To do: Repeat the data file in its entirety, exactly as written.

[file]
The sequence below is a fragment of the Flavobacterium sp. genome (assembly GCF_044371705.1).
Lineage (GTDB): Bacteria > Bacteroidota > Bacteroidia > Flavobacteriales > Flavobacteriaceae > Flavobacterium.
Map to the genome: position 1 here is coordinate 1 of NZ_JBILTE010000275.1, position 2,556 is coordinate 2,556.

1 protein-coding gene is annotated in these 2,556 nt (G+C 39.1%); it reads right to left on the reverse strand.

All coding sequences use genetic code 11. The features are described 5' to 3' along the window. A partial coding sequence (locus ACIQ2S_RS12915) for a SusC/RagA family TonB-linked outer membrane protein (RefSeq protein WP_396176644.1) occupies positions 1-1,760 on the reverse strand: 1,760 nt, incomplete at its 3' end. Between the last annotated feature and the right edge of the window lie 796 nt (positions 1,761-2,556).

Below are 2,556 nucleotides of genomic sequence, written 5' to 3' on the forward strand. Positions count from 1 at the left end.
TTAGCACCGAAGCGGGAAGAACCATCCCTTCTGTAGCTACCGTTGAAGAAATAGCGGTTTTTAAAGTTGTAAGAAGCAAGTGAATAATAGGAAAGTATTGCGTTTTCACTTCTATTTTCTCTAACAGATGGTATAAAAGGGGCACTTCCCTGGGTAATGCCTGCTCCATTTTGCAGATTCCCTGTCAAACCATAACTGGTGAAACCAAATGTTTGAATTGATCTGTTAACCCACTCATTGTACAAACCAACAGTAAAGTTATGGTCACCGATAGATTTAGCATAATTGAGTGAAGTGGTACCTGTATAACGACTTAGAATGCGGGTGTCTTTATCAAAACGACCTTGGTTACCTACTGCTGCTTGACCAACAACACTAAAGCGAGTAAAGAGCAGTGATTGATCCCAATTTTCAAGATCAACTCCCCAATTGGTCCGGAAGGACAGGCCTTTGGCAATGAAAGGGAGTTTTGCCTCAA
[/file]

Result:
The sequence below is a fragment of the Flavobacterium sp. genome (assembly GCF_044371705.1).
Lineage (GTDB): Bacteria > Bacteroidota > Bacteroidia > Flavobacteriales > Flavobacteriaceae > Flavobacterium.
Map to the genome: position 1 here is coordinate 1 of NZ_JBILTE010000275.1, position 2,556 is coordinate 2,556.

1 protein-coding gene is annotated in these 2,556 nt (G+C 39.1%); it reads right to left on the reverse strand.

All coding sequences use genetic code 11. The features are described 5' to 3' along the window. A partial coding sequence (locus ACIQ2S_RS12915) for a SusC/RagA family TonB-linked outer membrane protein (RefSeq protein WP_396176644.1) occupies positions 1-1,760 on the reverse strand: 1,760 nt, incomplete at its 3' end. Between the last annotated feature and the right edge of the window lie 796 nt (positions 1,761-2,556).

Below are 2,556 nucleotides of genomic sequence, written 5' to 3' on the forward strand. Positions count from 1 at the left end.
TTAGCACCGAAGCGGGAAGAACCATCCCTTCTGTAGCTACCGTTGAAGAAATAGCGGTTTTTAAAGTTGTAAGAAGCAAGTGAATAATAGGAAAGTATTGCGTTTTCACTTCTATTTTCTCTAACAGATGGTATAAAAGGGGCACTTCCCTGGGTAATGCCTGCTCCATTTTGCAGATTCCCTGTCAAACCATAACTGGTGAAACCAAATGTTTGAATTGATCTGTTAACCCACTCATTGTACAAACCAACAGTAAAGTTATGGTCACCGATAGATTTAGCATAATTGAGTGAAGTGGTACCTGTATAACGACTTAGAATGCGGGTGTCTTTATCAAAACGACCTTGGTTACCTACTGCTGCTTGACCAACAACACTAAAGCGAGTAAAGAGCAGTGATTGATCCCAATTTTCAAGATCAACTCCCCAATTGGTCCGGAAGGACAGGCCTTTGGCAATGAAAGGGAGTTTTGCCTCAA